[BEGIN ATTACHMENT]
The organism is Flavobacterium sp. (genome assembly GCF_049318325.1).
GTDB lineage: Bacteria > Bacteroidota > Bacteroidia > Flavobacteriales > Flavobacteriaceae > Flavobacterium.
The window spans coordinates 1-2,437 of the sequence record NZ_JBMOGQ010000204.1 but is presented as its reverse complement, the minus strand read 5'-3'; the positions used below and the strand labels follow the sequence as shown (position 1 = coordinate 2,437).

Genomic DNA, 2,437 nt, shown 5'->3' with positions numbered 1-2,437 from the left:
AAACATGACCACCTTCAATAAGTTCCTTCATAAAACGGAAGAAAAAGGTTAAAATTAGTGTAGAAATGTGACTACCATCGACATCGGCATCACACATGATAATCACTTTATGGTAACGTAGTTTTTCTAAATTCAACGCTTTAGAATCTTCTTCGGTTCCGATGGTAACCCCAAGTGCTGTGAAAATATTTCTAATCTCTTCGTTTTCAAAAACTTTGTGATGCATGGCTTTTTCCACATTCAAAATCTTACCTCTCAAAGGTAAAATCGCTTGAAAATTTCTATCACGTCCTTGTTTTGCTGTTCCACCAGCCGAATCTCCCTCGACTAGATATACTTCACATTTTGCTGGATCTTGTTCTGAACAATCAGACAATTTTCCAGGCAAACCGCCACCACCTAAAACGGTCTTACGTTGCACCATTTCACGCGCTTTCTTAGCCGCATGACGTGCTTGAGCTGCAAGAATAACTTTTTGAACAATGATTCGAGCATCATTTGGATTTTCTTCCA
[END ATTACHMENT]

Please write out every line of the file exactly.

The organism is Flavobacterium sp. (genome assembly GCF_049318325.1).
GTDB lineage: Bacteria > Bacteroidota > Bacteroidia > Flavobacteriales > Flavobacteriaceae > Flavobacterium.
The window spans coordinates 1-2,437 of the sequence record NZ_JBMOGQ010000204.1 but is presented as its reverse complement, the minus strand read 5'-3'; the positions used below and the strand labels follow the sequence as shown (position 1 = coordinate 2,437).

Genomic DNA, 2,437 nt, shown 5'->3' with positions numbered 1-2,437 from the left:
AAACATGACCACCTTCAATAAGTTCCTTCATAAAACGGAAGAAAAAGGTTAAAATTAGTGTAGAAATGTGACTACCATCGACATCGGCATCACACATGATAATCACTTTATGGTAACGTAGTTTTTCTAAATTCAACGCTTTAGAATCTTCTTCGGTTCCGATGGTAACCCCAAGTGCTGTGAAAATATTTCTAATCTCTTCGTTTTCAAAAACTTTGTGATGCATGGCTTTTTCCACATTCAAAATCTTACCTCTCAAAGGTAAAATCGCTTGAAAATTTCTATCACGTCCTTGTTTTGCTGTTCCACCAGCCGAATCTCCCTCGACTAGATATACTTCACATTTTGCTGGATCTTGTTCTGAACAATCAGACAATTTTCCAGGCAAACCGCCACCACCTAAAACGGTCTTACGTTGCACCATTTCACGCGCTTTCTTAGCCGCATGACGTGCTTGAGCTGCAAGAATAACTTTTTGAACAATGATTCGAGCATCATTTGGATTTTCTTCCA